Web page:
Micro enterprises are businesses with less than 10 employees and or less than N5m in assets (excluding land and buildings). They currently represent 99.87 percent of Nigeria’s MSME population. According to the minister, the NEDEP is an initiative spearheaded by the federal ministry of industry, trade and investment and its three parastatals, the Bank of Industry, SMEDAN and the Industrial Training Fund.
“The federal government is deepening its interventions at the grassroots by implementing new initiatives in each state and local government of the federation. Over the last three months, SMEDAN has expanded its operational footprint and the agency is now present in every state of the federation, a remarkable feat within such a short period. This will enable it to provide the necessary support in an efficient manner in the different states. Nigeria has over 17 million MSMEs, according to a survey carried out by SMEDAN in collaboration with the National Bureau of Statistics, and employs over 32 million people. Most Nigerians are employed in this sector and future job growth in Nigeria, like in most developed countries, is expected to come from this sector,” he said.
Why Most SME’s Fail
OVER 80 percent of the Small and Medium Enterprises, SMEs, in Nigeria fail within the first five years of their existence due to lack of experience and other wrong business practices. Ugochukwu Chris-Aladum, Stanbic IBTC, Lawanson branch manager, stated this at a bi-monthly business networking event for young entrepreneurs and business professionals, organised by BizKonects Mega Corporate Limited, in Lagos.
He attributed the inability of SMEs to access finance from banks and other financial institutions to lack of proper structures. According to him, there are certain requirements that must be met before young business owners could enjoy bank finance including; bank statement and proper record of the company’s activities. These, he said, would determine if the bank would be able to help.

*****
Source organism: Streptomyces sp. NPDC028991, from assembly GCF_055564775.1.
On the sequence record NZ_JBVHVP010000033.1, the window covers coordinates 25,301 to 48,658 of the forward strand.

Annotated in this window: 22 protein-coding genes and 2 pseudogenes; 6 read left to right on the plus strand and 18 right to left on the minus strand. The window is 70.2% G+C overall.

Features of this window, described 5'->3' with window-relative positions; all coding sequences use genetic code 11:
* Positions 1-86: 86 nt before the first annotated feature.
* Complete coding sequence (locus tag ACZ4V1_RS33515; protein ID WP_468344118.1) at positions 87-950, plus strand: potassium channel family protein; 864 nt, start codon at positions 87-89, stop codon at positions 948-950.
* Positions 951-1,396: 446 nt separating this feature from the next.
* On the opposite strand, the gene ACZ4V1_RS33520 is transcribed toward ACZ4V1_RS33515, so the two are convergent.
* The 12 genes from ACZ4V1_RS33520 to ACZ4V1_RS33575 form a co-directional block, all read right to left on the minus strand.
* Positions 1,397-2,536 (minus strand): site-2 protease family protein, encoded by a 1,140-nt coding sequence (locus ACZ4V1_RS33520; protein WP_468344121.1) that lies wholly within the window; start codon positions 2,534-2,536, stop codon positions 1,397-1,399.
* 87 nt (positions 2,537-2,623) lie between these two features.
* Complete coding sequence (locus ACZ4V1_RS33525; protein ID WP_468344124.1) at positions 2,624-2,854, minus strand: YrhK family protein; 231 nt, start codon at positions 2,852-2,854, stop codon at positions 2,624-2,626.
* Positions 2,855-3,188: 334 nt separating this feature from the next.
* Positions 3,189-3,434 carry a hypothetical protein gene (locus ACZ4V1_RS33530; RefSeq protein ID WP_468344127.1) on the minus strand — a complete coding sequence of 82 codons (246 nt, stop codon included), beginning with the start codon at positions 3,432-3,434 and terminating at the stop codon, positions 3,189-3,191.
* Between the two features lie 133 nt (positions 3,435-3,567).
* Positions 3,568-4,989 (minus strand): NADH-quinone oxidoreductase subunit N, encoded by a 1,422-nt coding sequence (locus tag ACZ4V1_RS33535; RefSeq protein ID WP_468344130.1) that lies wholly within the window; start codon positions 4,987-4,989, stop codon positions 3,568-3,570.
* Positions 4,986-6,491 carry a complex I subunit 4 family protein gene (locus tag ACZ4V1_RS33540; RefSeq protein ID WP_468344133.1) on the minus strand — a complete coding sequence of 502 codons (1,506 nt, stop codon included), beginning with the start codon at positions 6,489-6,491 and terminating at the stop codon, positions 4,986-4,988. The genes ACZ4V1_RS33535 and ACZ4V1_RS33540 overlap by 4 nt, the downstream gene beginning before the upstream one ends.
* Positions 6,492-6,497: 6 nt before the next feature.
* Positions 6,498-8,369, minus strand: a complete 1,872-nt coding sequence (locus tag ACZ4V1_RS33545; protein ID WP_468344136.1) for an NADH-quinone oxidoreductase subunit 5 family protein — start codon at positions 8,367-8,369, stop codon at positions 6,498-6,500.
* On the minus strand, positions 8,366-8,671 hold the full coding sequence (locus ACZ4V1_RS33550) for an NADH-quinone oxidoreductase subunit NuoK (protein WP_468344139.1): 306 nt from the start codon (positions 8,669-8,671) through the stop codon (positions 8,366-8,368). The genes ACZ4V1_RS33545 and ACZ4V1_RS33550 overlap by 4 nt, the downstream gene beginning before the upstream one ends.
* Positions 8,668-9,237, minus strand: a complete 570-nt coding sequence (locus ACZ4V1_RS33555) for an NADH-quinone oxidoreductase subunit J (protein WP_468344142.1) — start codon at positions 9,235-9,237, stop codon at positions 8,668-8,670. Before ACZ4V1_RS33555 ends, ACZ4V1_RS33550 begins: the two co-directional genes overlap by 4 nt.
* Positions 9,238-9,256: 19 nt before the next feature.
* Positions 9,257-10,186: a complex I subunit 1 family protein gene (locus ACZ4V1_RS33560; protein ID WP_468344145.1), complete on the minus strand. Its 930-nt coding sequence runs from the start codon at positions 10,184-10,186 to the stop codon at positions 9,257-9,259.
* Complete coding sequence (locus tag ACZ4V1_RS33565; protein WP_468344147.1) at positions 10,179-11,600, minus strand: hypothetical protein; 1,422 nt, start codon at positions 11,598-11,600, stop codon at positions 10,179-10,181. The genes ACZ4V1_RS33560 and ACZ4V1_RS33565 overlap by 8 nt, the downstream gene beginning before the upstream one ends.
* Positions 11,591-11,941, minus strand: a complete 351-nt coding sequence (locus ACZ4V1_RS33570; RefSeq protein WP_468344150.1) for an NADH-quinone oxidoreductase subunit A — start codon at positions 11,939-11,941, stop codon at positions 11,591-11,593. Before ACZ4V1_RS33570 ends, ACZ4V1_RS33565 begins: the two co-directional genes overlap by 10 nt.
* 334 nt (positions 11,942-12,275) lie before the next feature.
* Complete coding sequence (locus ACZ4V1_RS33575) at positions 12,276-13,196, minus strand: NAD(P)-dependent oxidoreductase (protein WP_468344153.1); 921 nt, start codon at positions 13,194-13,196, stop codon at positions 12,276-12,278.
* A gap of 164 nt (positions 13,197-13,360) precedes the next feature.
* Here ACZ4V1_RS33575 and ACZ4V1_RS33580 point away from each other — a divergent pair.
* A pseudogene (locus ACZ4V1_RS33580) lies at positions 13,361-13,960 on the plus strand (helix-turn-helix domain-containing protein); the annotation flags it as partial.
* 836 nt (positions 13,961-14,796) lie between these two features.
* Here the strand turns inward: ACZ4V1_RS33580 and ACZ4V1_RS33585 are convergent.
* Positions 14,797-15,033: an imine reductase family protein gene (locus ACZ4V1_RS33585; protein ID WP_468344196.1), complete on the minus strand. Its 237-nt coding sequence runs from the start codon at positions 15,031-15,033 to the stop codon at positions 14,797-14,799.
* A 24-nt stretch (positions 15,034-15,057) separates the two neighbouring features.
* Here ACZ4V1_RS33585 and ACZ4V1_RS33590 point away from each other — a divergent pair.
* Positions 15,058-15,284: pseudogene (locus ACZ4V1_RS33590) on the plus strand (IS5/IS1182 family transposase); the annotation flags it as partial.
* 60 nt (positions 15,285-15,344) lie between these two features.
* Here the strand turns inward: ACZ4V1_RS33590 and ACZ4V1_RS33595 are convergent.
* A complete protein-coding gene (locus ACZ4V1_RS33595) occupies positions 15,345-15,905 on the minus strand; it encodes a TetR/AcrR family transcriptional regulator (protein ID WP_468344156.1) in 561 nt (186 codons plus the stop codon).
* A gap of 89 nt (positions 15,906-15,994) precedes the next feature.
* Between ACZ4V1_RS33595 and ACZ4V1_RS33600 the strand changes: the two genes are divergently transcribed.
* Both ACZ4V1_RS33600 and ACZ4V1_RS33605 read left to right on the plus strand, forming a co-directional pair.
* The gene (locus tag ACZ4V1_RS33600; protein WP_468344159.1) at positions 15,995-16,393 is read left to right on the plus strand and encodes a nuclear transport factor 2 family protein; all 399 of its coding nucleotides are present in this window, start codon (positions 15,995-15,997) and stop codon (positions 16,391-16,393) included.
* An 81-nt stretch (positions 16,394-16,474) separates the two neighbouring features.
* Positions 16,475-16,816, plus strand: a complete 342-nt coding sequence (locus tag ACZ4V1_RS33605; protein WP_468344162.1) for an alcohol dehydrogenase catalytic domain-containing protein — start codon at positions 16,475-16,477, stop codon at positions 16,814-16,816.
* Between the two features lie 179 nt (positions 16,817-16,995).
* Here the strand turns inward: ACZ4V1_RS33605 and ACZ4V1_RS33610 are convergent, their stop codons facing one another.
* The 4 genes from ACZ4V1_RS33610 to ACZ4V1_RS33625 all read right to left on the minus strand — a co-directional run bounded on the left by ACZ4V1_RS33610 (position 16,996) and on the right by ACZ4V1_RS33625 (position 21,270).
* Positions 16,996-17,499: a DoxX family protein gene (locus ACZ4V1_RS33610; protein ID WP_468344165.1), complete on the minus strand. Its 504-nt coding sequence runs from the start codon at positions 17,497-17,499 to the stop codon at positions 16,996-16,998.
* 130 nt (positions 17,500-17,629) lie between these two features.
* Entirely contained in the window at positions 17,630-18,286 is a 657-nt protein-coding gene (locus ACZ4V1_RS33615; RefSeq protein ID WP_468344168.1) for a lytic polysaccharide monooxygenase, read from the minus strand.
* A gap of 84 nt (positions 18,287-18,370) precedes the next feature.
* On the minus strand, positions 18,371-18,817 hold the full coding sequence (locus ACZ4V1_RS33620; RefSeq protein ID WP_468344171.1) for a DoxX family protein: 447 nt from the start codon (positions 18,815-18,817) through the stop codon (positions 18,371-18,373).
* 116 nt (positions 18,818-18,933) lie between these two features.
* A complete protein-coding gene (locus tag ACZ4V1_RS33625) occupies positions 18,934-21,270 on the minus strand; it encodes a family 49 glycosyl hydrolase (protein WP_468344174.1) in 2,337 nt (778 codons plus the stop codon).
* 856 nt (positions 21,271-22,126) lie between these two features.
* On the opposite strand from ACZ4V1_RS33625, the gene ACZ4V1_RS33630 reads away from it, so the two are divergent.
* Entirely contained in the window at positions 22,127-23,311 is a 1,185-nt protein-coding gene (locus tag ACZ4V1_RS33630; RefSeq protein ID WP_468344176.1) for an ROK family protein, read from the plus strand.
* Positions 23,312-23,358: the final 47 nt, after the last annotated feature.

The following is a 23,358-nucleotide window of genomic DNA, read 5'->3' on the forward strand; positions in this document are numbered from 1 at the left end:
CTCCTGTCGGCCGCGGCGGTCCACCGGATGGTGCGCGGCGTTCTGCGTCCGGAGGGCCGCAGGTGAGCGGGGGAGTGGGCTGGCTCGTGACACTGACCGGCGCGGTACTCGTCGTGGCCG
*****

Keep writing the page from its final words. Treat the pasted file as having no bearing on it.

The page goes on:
“Banks are also business enterprises and are in business to make profit too. So, there is no way you can prove you operate a business without a bank statement which most businesses lack. Also, before you can seek and get bank funds, you must have run the business for about six months with your personal money. Security is one other thing needed and you should have a market for the service you tend to provide. Though, SMEs are the largest employers of labour, insufficient capital, improper inventory record, poor management practices and lack of adequate financial records are factors that mar their access to finance,” he said.
Victor Bisong, head, corporate finance, Cowry Asset Management Limited, who also spoke at the event, noted that in spite of the fact that the environment for doing business in the country is very difficult, the company has continued to support small businesses in two ways, debt financing and equity funding. He urged operators of small businesses to run their outfit for a while before approaching the company for advisory, linkage and funding service.
Compiled by Anayo Ezugwu and Vincent Nzemeke
– Oct. 28, 2013 @ 01:00 GMT